The Global Marijuana Market Will Soon Hit $31.4 Billion But Investors Should Be Cautious

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The international market for cannabis is projected to hit $31.4 billion by 2021, according to a new report from the Brightfield Group, a cannabis market research firm. Currently, the global market is estimated to be worth $7.7 billion and will see a compound annual growth rate of 60 percent as other countries liberalize their marijuana laws.

The U.S. currently drives 90 percent of global cannabis sales, but its share will drop to 57 percent by 2021. That’s in large part thanks to Canada’s plans to legalize recreational marijuana by July 2018. Meanwhile, countries in Latin American and Europe are increasingly adopting medical cannabis programs. And German political parties are considering recreational legalization as part of their talks in forming a coalition government.

Plenty of Canadian cannabis companies are striking international deals, exporting their products to markets in Europe and South America. As other countries liberalize their marijuana laws, will the U.S. get left behind?

“Definitely not,” said Bethany Gomez, Director of Research for Brightfield Group. Gomez emphasized that while the U.S. will decline as a percentage of the global market, it will still continue to dominate. “The U.S. market is so much larger than the rest of the international markets combined,” she said.

While Canadian companies have the first-mover advantage in Latin America and Europe, most of those medical markets are fairly restrictive and tend to favor cannabis oils. “Brand loyalty to an oil is not as strong as brand loyalty to an edible,” explained Gomez. “I don’t see the market being so static that… a change in federal regulations would prohibit [American companies] from being able to catch up.”

The U.S. has been a global leader in marijuana reform, but other countries are increasingly taking their cues from Canada when setting up their medical cannabis programs.

“The vast majority of [medical marijuana programs] look completely different from the U.S. You can’t go in and buy a gummy bear and have that be considered medicine,” said Gomez. “The Canadian approach to regulation and product differentiation is much more reflective of what we’re likely to see internationally.”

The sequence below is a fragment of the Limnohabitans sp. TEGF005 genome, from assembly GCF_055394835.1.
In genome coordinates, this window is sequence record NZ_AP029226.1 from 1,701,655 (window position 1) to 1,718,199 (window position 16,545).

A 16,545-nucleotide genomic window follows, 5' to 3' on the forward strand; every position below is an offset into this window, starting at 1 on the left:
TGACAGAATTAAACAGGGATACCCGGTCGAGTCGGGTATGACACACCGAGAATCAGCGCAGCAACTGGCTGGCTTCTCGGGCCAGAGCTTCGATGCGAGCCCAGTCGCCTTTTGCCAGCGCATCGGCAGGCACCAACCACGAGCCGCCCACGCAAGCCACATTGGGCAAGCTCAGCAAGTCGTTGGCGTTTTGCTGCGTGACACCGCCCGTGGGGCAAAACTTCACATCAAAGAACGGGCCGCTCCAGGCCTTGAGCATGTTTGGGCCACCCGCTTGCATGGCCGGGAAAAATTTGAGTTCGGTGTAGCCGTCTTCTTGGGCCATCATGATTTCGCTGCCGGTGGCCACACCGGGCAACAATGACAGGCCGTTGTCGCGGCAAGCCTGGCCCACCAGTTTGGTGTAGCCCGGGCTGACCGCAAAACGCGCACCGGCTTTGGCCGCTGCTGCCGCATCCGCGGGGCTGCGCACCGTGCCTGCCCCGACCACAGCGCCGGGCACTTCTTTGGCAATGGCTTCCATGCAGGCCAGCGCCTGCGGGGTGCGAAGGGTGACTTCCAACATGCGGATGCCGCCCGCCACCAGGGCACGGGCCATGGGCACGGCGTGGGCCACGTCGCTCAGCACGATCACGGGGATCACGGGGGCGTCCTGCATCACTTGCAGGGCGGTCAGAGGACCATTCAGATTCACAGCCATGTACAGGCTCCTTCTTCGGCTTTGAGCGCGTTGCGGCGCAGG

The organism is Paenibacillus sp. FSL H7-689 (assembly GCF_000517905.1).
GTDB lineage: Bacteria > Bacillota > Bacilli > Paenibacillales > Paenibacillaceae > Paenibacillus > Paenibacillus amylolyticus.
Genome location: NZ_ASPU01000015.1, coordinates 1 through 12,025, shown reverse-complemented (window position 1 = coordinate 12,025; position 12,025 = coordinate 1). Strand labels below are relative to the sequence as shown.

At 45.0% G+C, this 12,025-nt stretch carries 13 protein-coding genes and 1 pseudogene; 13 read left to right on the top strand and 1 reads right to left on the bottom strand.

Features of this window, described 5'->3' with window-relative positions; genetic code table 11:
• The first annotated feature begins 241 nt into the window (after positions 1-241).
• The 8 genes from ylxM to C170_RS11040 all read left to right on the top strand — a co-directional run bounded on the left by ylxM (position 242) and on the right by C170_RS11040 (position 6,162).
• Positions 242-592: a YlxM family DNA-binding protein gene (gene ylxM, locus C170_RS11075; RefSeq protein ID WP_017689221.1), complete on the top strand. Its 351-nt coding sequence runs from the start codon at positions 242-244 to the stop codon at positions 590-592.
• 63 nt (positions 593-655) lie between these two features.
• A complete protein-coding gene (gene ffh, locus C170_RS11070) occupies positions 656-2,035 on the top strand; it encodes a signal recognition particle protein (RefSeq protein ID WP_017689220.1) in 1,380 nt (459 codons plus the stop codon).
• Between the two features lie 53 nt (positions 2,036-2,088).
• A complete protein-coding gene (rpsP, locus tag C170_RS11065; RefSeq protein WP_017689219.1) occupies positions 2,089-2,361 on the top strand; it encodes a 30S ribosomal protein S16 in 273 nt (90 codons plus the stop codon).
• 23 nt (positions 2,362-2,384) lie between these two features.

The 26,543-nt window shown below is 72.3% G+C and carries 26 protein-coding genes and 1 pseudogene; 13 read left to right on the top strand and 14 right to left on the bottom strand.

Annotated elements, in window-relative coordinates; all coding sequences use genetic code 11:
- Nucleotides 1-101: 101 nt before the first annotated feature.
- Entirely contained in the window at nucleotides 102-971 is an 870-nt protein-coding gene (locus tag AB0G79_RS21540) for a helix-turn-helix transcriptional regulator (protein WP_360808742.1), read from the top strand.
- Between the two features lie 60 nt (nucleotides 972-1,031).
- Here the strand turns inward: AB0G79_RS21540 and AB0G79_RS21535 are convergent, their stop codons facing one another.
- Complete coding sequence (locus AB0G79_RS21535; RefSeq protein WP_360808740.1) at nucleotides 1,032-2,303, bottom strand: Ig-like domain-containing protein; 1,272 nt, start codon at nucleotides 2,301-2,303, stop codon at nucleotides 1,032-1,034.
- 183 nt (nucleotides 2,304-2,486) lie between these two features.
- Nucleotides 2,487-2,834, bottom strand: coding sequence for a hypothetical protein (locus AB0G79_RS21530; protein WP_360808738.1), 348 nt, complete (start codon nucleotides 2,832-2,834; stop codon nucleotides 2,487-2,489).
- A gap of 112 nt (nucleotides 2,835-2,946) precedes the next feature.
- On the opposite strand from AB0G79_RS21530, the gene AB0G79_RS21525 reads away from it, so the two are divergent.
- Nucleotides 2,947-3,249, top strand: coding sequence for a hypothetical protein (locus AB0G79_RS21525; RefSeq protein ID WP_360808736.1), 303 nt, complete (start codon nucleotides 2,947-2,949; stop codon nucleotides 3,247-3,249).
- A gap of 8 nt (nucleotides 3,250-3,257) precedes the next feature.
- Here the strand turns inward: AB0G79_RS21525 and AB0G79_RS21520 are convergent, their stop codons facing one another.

At the same time, taking a more pharmaceutical approach limits the size and scope of these programs. Medical cannabis can be so cost-prohibitive that patients turn to home grows or the black market for access. “If [cannabis] oil costs $330 in a country where the median income is $10,000 a year, the ability for the program to scale is significantly lower,” said Gomez.

Most international medical marijuana markets are taking that approach. But like U.S. states, Gomez expects these markets to incrementally increase access to medical cannabis. “Every country is going to be cautious about legalizing a drug that has been demonized for so many years,” she said.

The financial projections rely on assumptions about how marijuana policy reform will play out. Gomez says the report is “more conservative” in estimating the prospects of marijuana legalization: “We certainly strive not to create overblown numbers for the sake of having headlines.”

Cannabis usage rates in adults often serve as a good proxy for the likelihood of a legalization measure passing, she explained. Spain has one of the highest rates of past-month cannabis use among adults in Europe, according to a report from the United Nations Office on Drugs and Crime. Brightfield projects that a Spanish recreational marijuana market will come online in 2019 and will be worth nearly $206 million by 2021.

While there’s great potential for growth, investors and entrepreneurs should tread carefully when it comes to the international marijuana market: “There’s lot of opportunity, but be cautious. Most of the hype is overblown,” said Gomez.

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